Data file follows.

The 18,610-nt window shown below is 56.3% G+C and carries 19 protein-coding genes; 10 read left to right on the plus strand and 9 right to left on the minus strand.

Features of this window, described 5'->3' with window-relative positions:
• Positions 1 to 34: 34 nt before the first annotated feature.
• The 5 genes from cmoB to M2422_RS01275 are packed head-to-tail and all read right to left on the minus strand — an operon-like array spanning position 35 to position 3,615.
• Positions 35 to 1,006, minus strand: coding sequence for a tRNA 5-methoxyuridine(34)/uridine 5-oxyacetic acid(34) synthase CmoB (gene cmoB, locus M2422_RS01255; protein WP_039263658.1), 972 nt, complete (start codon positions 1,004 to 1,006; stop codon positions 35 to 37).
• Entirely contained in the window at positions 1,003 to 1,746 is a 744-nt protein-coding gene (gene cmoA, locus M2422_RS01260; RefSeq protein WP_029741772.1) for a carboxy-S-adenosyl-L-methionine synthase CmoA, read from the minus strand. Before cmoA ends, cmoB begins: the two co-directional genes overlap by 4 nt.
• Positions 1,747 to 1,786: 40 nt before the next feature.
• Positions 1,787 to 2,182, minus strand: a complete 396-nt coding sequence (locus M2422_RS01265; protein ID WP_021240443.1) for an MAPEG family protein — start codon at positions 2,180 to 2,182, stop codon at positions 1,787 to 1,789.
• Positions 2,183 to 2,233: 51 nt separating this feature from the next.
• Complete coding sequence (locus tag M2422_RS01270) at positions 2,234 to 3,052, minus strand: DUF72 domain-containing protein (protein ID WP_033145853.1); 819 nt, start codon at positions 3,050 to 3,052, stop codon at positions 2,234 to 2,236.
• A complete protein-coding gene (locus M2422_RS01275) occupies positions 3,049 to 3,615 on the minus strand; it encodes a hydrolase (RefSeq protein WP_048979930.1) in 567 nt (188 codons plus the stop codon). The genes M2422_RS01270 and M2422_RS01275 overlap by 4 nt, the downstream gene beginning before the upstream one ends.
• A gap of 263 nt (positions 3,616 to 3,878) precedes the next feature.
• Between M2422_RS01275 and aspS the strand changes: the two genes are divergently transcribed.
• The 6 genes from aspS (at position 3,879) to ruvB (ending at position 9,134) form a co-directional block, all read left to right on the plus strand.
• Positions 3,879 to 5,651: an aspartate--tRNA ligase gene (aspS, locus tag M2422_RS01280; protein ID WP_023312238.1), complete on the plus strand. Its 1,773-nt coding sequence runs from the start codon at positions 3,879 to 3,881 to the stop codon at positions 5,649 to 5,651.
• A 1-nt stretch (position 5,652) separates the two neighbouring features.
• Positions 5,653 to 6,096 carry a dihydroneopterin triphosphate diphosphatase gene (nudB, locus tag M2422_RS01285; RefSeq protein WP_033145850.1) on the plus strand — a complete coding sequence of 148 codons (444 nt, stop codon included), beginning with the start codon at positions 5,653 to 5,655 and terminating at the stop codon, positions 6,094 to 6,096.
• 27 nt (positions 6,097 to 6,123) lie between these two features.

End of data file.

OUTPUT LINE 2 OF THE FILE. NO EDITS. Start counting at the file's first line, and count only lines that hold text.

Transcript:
Features of this window, described 5'->3' with window-relative positions: